This morning the JPY continues its decline trading at 90.56. The greenback gained momentum in the North American session on Thursday after US unemployment numbers printed better than forecast. The US House of Representatives passing the vote to allow the US Treasury to continue to fund the government with an unlimited ceiling. This vote helped ease global fears over the uncertainty in the US. Yesterday, German Chancellor Angela Merkel attacked the Japanese government for manipulating the currency markets. Bank of Japan Governor Masaaki Shirakawa reaffirmed the bank’s commitment to maintain powerful monetary easing on Friday, but he warned that preventing credit bubbles was also among key roles for central banks across the world.
“Long-term interest rates will spike and erode the effect of monetary easing … if people perceive the BOJ as having shifted to a policy of recklessly buying government bonds, focusing narrow-mindedly on achieving 2 percent inflation,” Shirakawa told a news conference.
The BOJ announced on Tuesday it’s most determined effort yet to end years of economic stagnation, saying it would switch to an open-ended commitment to buying assets next year and double its inflation target to 2 percent.
Japan’s Finance Minister responded this morning to claims Tokyo was orchestrating a slide in the yen, a day after German leader Angela Merkel voiced concern over the new government’s exchange rate policy. The USD/JPY is trading at 90.56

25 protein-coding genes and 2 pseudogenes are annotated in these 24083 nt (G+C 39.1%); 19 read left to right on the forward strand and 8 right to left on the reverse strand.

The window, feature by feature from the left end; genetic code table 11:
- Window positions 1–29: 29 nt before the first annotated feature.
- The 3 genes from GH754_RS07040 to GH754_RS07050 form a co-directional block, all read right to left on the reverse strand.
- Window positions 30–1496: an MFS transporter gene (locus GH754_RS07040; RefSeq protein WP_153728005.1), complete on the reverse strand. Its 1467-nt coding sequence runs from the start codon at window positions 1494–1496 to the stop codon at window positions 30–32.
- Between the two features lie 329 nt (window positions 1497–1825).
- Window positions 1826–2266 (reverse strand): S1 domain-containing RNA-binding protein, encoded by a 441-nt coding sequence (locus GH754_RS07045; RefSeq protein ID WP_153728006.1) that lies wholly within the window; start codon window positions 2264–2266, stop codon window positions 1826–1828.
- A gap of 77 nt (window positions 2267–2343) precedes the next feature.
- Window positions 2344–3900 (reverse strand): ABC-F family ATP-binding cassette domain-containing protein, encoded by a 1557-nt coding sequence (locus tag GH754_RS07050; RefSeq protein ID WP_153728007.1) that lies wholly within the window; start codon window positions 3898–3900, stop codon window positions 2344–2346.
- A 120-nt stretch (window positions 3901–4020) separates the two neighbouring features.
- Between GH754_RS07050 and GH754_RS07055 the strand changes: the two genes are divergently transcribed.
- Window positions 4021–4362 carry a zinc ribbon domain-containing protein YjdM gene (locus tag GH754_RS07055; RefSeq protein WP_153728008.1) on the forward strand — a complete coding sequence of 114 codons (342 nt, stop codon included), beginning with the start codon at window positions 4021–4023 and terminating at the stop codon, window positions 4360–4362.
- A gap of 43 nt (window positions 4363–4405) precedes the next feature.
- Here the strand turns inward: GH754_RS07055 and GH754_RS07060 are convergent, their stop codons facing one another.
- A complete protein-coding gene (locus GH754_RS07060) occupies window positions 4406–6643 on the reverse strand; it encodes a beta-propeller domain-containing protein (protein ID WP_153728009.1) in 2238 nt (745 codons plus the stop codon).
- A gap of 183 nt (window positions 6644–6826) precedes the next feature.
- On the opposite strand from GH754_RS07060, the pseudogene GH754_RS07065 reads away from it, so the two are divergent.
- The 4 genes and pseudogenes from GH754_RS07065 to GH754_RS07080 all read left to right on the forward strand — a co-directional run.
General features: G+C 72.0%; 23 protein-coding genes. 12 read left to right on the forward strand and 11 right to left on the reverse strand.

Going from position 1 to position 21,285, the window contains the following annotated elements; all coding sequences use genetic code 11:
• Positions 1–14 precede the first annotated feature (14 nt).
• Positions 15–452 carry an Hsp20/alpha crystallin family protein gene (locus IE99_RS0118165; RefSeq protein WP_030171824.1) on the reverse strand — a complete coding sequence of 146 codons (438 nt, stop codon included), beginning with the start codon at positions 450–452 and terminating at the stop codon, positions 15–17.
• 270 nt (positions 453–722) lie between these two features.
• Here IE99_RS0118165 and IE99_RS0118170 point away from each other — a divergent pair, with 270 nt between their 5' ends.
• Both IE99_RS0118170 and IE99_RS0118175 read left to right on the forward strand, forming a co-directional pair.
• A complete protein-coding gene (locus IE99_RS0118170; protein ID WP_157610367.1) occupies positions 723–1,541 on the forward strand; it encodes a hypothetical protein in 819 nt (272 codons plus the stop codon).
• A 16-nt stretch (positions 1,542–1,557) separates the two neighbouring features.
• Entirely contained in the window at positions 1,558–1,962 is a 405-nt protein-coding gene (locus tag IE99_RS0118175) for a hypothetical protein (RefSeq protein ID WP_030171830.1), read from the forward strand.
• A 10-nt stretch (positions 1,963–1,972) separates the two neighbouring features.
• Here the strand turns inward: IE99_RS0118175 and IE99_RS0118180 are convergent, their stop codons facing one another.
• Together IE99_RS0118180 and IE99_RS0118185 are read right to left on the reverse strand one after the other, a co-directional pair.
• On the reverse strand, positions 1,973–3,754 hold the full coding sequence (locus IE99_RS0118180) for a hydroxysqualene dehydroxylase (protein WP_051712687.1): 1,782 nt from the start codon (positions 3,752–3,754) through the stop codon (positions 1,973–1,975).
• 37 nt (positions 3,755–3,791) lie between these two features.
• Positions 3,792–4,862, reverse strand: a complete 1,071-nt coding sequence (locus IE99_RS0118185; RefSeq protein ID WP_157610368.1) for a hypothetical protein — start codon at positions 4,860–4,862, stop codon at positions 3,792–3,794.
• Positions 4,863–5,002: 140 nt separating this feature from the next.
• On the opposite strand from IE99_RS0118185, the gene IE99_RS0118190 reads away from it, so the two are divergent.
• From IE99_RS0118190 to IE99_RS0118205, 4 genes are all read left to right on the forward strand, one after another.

“The criticism that (the government) is manipulating the currency rate is completely off the mark,” Taro Aso was quoted as saying in the online edition of the leading Nikkei business daily.
His comments were the latest in a simmering row over Japan’s currency, with critics saying Tokyo’s pressure on the central bank for aggressive policy action amounted to meddling that could spark a global currency war.
“I will admit I am not without some concern about Japan right now,” Merkel told top business and political leaders at the World Economic Forum in Davos on Thursday. The German leader added that “political influences or manipulations of the exchange rate” have become a hot topic within the Group of 20.
The yen hit record highs against the dollar in late 2011 — sitting around 75 to the greenback — and remained strong through much of last year, hammering Japanese exporters by making their products less competitive overseas. The EUR/JPY also continued to climb trading this morning at 121.06
But it has tumbled in recent months, since opposition leader Shinzo Abe promised before December’s election that he would urge the bank to be more aggressive in its battle to save the economy.
Abe swept to power in the poll and has since moved to bring BoJ policies into line with his new government’s position, at one point warning he would alter the law guaranteeing the bank’s independence it did not follow suit.